4 ways to gain control of an interview


Landing an interview with a prospective employer is exciting, to say the least: after weeks or potentially months of searching, your skills are finally being recognised. For once, you’re in the driver’s seat of your own career, holding all the cards: a company lacks the knowledge or experience that you have to offer, and you’re on the lookout for a stable salary and job security - it’s a match made in heaven.

However, faced with the daunting prospect of proving your worth to one or more strangers, a promising interview can quickly evolve into an awkward encounter you’d rather forget. Somewhere between the introduction and the exit, you lost control and weren’t given a chance to showcase your true value. It happens to the best of us. The good news is, there are plenty of ways to avoid this outcome in the future. 

1. Remind yourself why you’re there

If you start to feel the nerves building, remind yourself of one simple fact: they called you, not the other way around. They sought to meet you after reading your CV, which means you have something they need. Once the interviewer has asked you what attracted you to the role (which they almost certainly will), ask them why they selected you for the second round of recruitment.

This will instantly set the tone for the rest of the interview, allowing you to feel confident and relaxed enough to take control of the meeting.

2. Refocus the questions

If you haven’t prepared an answer to a particular question, don’t fret: this is a chance to regain control, rather than sitting back and shrugging your shoulders silently. Focus on another aspect of the question and redirect it to something you can talk about. For example, if asked about experience in a certain field you haven’t yet gained, turn the question round to focus instead on your interest in the subject, and your drive to learn more.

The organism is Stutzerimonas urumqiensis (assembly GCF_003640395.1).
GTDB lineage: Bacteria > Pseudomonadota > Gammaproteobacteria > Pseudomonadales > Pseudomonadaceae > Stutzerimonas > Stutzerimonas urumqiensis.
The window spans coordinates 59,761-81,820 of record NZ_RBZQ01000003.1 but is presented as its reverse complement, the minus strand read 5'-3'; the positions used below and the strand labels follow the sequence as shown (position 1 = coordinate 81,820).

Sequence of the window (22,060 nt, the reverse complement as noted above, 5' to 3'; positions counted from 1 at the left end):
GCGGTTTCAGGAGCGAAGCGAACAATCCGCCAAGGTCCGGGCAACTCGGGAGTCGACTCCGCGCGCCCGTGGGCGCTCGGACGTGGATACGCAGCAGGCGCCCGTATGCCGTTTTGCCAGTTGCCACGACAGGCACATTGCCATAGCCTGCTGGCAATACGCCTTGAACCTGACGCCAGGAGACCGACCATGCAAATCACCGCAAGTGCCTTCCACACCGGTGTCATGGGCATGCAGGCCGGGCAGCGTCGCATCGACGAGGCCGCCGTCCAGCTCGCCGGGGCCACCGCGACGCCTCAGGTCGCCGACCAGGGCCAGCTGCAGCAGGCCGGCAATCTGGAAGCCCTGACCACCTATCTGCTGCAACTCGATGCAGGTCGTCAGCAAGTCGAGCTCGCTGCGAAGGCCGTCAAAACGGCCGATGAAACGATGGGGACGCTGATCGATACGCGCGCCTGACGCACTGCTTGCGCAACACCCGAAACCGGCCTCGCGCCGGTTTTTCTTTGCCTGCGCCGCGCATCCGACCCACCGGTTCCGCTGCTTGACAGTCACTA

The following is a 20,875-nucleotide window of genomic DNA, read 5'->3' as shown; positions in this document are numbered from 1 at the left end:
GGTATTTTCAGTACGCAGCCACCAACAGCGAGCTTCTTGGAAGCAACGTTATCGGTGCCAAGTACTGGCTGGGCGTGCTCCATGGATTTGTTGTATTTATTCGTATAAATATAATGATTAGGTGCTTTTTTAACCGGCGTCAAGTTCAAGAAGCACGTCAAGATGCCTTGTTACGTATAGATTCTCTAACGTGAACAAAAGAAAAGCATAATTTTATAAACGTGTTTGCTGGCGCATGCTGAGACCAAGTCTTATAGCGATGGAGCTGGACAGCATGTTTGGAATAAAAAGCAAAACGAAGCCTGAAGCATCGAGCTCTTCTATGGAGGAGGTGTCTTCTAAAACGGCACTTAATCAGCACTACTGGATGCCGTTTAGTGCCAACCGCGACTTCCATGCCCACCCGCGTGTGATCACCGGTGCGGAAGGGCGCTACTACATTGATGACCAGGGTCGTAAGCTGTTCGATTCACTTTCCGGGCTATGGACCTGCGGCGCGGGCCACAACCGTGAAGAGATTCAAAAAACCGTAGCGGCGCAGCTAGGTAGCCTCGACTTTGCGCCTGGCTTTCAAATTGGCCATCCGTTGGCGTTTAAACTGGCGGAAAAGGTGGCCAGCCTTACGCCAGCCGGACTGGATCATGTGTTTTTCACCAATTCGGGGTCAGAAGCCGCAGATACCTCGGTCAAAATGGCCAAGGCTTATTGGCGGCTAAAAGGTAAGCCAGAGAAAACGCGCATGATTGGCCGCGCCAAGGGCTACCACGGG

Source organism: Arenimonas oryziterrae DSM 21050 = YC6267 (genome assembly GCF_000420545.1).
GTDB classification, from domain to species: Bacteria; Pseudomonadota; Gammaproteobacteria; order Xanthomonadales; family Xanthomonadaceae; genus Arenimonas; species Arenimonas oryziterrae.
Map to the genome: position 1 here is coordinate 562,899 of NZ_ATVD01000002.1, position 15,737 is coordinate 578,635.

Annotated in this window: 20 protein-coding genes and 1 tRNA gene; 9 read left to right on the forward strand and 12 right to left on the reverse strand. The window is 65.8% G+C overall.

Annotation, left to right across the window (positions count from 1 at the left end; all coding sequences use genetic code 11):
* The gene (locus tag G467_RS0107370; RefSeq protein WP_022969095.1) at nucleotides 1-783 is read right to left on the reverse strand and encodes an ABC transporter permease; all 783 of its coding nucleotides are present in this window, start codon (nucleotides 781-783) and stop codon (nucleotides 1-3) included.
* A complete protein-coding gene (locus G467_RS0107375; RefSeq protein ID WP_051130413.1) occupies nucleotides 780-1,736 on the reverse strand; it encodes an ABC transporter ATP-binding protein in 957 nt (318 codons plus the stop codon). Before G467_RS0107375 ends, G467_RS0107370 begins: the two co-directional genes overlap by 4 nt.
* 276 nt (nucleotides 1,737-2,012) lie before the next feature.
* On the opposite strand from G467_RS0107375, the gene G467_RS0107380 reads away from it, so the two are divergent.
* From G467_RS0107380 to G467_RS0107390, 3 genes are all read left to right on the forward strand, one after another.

This might be a good time to ask your interviewer which elements of this subject interest her/him, turning the interview into a two-way conversation. 

3. Change the dynamic

Most job-seekers take a defensive interview stance by default; they sit in the chair and answer the questions set by the interviewer until they are given their designated time to ask a few of their own. This generally tends to come down to the fact that many hopeful candidates feel the employer is doing them a favour, particularly if they are in the early years of their career. In order to overcome this, candidates must take an offensive stance, while remaining respectful of the employer.

4. Shift the power

Ultimately, this is your chance to interview your potential boss about why you should work for their company; it’s an opportunity to determine whether it’s the right fit for you. Don’t hesitate to grill the employer on their values, culture, reputation and management style: if you’re successful, this will be your day-to-day, so it’s critical to gain as much insight as possible while you have them in a room.

Asking questions will further demonstrate that you are a valued professional asset with certain requirements; it will show them that you aren’t willing to settle for just anything.